Corbyn: Brexit does not have to be a disaster

25 February 2018, 23:06

Brexit does not spell doom for Britain, Jeremy Corbyn will say today as the Labour leader commits to remaining in a customs union with the EU beyond Brexit.

In a major policy shift, Mr Corbyn will put some clear blue water between Labour and the Conservative Government by confirming his commitment to a customs union and a pledge to allow the EU to continue to negotiate trade deals on behalf of the UK after Brexit.

:: What you need to know about customs union

The Labour leader, delivering a speech in Coventry, will say that leaving the EU "does not inevitably spell doom for our country" and "Brexit is what we make of it together".

He will pledge to negotiate a "new and strong relationship with the single market that includes full tariff-free access". And he will also promise "a floor under existing rights, standards and protections".

:: Labour shifts to back a customs union with EU after Brexit

Mr Corbyn will negotiate protections or exemptions when it comes to single market rules on state aid and state spending - doubling down on remarks he made last year when he suggested a socialist manifesto might be blocked by the EU's rules on state aid if the UK tried to stay in the single market.

"We will also seek to negotiate protections, clarifications or exemptions, where necessary, in relation to the privatisation and public service competition directives, state aid and procurement rules and the posted workers directive," the Labour leader will say.

He will also pledge to stop "the tide of privatisation and outsourcing to prevent employers being able to import cheap agency labour from abroad".

:: The real reason for Labour's Brexit shift

His remarks are likely to further exacerbate rifts in his party over the single market, after 80 of his MPs backed a letter this weekend demanding that the Labour leader signed up to remaining in the single market after Brexit.

Trying to appeal to both Brexit-backing Labour constituencies across south Wales, the Midlands, and the North, as well as Remain-backing London and Liverpool, Mr Corbyn will try to strike a neutral tone.

"The European Union is not the root of all our problems, and leaving it will not solve all our problems. Likewise, the EU is not the source of all enlightenment and leaving it does not inevitably spell doom for our country.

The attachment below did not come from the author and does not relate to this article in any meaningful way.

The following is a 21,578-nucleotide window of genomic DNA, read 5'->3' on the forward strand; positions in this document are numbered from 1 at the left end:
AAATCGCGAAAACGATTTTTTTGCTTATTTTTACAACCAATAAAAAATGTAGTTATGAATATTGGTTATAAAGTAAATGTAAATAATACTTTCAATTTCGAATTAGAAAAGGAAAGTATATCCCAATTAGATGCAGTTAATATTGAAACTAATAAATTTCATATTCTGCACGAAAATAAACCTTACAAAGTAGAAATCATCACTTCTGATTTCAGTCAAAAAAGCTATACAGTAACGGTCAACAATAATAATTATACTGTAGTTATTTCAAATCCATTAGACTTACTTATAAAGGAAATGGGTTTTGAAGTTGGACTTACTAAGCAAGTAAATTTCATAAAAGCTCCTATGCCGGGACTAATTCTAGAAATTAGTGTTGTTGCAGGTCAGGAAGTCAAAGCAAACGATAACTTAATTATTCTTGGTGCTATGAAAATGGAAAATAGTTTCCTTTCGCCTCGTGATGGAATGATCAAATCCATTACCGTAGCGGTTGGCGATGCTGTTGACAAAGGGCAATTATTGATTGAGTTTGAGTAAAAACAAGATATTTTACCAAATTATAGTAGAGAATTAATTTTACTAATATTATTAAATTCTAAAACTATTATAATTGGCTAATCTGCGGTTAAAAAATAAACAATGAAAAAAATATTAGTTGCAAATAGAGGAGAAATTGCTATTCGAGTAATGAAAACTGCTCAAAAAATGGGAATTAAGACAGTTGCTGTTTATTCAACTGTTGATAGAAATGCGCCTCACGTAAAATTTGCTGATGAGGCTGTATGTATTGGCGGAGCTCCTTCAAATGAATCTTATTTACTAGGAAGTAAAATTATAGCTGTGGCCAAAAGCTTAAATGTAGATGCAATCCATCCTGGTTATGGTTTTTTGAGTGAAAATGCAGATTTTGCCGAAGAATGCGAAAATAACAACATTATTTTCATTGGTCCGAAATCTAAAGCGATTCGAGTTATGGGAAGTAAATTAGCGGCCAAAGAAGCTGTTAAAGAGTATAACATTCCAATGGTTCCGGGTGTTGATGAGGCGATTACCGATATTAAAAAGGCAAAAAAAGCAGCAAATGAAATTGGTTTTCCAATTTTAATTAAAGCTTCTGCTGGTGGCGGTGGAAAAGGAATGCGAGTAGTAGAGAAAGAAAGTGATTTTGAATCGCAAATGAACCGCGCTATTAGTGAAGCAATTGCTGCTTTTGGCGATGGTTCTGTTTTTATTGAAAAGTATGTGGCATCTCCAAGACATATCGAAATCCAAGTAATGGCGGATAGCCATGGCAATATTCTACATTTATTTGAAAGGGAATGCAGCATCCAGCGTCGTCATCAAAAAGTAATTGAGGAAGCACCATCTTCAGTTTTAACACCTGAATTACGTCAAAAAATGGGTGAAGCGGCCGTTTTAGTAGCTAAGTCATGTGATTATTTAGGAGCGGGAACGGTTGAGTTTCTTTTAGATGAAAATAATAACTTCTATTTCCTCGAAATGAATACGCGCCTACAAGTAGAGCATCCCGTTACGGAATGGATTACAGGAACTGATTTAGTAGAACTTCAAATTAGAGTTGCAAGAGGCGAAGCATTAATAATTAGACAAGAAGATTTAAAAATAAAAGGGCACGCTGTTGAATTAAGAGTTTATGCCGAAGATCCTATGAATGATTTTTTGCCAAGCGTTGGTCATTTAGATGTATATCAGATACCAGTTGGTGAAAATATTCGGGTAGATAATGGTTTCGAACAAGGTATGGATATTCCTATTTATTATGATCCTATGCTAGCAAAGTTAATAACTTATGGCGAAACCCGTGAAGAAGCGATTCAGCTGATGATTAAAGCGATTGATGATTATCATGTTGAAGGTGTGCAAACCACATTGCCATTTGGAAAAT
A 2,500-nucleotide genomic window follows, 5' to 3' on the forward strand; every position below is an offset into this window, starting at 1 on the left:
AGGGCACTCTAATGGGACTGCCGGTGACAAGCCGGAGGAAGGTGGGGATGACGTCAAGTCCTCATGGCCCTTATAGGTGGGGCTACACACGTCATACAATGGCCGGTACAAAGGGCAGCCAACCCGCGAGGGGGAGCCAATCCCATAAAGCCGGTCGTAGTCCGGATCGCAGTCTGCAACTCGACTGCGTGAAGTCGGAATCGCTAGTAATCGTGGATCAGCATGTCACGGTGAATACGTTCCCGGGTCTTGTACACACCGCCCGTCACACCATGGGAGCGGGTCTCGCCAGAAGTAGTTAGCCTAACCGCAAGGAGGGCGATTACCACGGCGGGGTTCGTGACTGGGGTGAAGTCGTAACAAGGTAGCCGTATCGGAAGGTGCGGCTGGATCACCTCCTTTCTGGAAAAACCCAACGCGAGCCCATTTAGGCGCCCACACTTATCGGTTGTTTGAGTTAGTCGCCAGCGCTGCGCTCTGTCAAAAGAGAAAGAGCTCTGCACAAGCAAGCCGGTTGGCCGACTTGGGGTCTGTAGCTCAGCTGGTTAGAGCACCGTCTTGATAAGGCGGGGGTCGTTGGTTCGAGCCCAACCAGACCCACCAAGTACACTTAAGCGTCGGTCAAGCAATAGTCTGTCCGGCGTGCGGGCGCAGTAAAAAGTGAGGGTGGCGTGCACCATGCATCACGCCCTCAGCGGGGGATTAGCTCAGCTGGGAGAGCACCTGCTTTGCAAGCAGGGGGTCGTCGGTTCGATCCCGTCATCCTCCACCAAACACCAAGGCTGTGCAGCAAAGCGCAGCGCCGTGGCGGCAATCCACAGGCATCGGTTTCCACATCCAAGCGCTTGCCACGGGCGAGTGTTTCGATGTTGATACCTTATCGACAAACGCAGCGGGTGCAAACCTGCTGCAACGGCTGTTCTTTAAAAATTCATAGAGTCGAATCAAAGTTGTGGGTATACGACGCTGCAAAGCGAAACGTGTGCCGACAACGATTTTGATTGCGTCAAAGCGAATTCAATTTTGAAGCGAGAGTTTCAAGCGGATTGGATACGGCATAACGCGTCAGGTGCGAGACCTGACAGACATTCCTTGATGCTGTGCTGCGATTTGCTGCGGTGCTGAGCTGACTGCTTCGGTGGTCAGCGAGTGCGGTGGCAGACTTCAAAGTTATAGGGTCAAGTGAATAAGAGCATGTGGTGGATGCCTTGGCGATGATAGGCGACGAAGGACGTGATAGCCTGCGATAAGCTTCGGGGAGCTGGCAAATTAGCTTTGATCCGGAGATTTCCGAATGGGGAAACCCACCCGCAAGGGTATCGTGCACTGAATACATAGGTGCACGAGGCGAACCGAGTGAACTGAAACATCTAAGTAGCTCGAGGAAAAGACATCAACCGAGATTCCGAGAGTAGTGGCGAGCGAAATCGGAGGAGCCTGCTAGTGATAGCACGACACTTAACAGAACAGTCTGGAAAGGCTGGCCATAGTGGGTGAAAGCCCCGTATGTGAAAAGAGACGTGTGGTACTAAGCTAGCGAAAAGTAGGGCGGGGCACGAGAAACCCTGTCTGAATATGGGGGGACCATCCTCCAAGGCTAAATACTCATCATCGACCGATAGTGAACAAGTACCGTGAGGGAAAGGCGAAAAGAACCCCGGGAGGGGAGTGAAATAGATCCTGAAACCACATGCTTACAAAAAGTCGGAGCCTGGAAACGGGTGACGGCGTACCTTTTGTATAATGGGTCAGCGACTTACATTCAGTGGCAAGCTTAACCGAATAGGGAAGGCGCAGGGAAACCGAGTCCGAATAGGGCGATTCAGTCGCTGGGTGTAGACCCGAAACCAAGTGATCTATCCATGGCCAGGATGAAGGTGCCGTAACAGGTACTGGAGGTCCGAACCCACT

"There will be some who will tell you that Brexit is a disaster for this country and some who will tell you that Brexit will create a land of milk and honey.

"The truth is more down to earth and it's in our hands. Brexit is what we make of it together, the priorities and choices we make in the negotiations.

"The Conservative government is damaging our country and their priorities for Brexit risk increasing the damage."

The change in Labour policy comes as Tory remainers prepare to rebel to force the Government to sign up to a customs union.

Anna Soubry, a leading Tory rebel, has tabled a cross-party amendment to the Government's trade bill demanding the UK form a customs union with the EU after Brexit.

Two rebels told Sky News over the weekend they believed more than a dozen Conservatives could support the amendment and force a defeat on the Government. Five have already signed up.

Ministers, fearful of a parliamentary crisis, have delayed the trade bill until May. Ministers are urging the rebels to fall into line amid warnings that a vote against Mrs May over the customs union could bring her Government down.

Barry Gardiner, Labour's shadow international trade secretary, refused to be drawn on whether his party would back the amendment.

He told Sky News on Monday: "We've tabled amendments to the Trade Bill which precisely enable us to stay in a customs union in the future.

"Ultimately, when the bill comes back to the House of Commons at report stage, we'll take a decision on which amendments we want to back then."

He also denied backing the amendment would be a purely political ploy, saying: "I've been very pleased to see this Government collapse - it seems to be collapsing under its own internal problems anyway."

Trade Secretary Liam Fox urged the rebels on Sunday to keep an "open mind" ahead of Mrs May's keynote speech on Friday where she will set out her plan for Britain's future relationship with the EU.

He suggested that the deal thrashed out by her Brexit war Cabinet on Thursday would ameliorate their concerns.

"I would say to colleagues that Theresa May has kept a broad range of views on the European issue for a reason. We sat down with those differing views, we set out the issues, we looked at the options and we came to an agreement we are all happy with.

"I hope that they will have an open mind and listen to what the Prime Minister says because I think that what the Prime Minister will set out will deal with a lot of reservations that they have.

"We want to persuade out colleagues of the merits of our argument before we take the bill forward," Mr Fox told the BBC's Andrew Marr Show.

Ms Soubry and Ms Morgan said on Sunday that they would wait to see what Mrs May is offering on Friday.

:: Watch Jeremy Corbyn's speech live on Sky News at 10.30am